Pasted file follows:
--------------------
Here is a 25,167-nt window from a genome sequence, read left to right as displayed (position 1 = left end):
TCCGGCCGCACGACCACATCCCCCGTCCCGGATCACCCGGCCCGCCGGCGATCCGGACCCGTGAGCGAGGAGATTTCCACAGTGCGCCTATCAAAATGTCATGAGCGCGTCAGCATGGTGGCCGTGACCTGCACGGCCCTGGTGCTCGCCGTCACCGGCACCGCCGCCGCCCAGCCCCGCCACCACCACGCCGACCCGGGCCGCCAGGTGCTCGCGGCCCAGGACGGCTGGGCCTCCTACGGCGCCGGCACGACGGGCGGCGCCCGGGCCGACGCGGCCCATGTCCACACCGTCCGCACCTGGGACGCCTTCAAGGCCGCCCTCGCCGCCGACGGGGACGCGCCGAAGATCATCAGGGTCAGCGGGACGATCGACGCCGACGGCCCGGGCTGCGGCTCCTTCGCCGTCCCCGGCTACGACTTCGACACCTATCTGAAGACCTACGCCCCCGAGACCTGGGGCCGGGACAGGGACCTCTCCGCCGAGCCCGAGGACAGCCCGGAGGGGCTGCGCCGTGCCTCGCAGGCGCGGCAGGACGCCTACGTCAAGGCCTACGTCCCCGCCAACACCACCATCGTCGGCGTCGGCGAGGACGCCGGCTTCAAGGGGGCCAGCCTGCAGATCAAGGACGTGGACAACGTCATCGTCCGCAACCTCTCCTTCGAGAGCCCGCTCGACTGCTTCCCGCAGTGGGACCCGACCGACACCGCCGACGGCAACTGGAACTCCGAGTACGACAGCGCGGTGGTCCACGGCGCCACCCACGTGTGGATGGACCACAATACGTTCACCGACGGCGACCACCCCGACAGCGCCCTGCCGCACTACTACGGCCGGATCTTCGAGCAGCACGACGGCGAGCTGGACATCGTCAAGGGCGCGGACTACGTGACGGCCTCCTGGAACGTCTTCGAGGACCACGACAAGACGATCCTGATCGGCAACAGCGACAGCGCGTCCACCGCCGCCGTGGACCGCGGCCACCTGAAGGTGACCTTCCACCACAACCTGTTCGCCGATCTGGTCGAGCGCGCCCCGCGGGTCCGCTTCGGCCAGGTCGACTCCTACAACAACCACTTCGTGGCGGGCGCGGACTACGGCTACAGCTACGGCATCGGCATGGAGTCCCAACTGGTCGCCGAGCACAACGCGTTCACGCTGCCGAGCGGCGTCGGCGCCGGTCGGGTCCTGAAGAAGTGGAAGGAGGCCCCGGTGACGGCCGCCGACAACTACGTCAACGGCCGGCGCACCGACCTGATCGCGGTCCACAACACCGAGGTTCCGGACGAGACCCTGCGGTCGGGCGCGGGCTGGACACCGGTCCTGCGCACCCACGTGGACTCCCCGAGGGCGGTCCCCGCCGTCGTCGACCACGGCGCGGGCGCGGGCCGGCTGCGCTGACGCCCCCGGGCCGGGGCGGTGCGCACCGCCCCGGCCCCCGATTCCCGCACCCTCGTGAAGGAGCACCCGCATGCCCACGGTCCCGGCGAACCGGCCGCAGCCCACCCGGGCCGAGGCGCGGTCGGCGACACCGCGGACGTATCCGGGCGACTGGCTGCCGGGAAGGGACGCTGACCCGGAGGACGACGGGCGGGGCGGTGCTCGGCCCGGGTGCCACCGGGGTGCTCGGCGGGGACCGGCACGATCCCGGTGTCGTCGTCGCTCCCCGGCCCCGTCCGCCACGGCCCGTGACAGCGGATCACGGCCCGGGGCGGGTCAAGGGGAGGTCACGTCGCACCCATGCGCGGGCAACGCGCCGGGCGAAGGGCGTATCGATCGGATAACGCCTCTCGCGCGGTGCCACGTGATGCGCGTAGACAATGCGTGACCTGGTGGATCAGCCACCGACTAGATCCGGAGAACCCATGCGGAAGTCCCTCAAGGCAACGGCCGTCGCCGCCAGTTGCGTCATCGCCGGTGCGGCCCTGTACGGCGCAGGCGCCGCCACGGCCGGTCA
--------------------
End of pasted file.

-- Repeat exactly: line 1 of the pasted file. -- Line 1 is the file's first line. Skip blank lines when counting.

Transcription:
Here is a 25,167-nt window from a genome sequence, read left to right as displayed (position 1 = left end):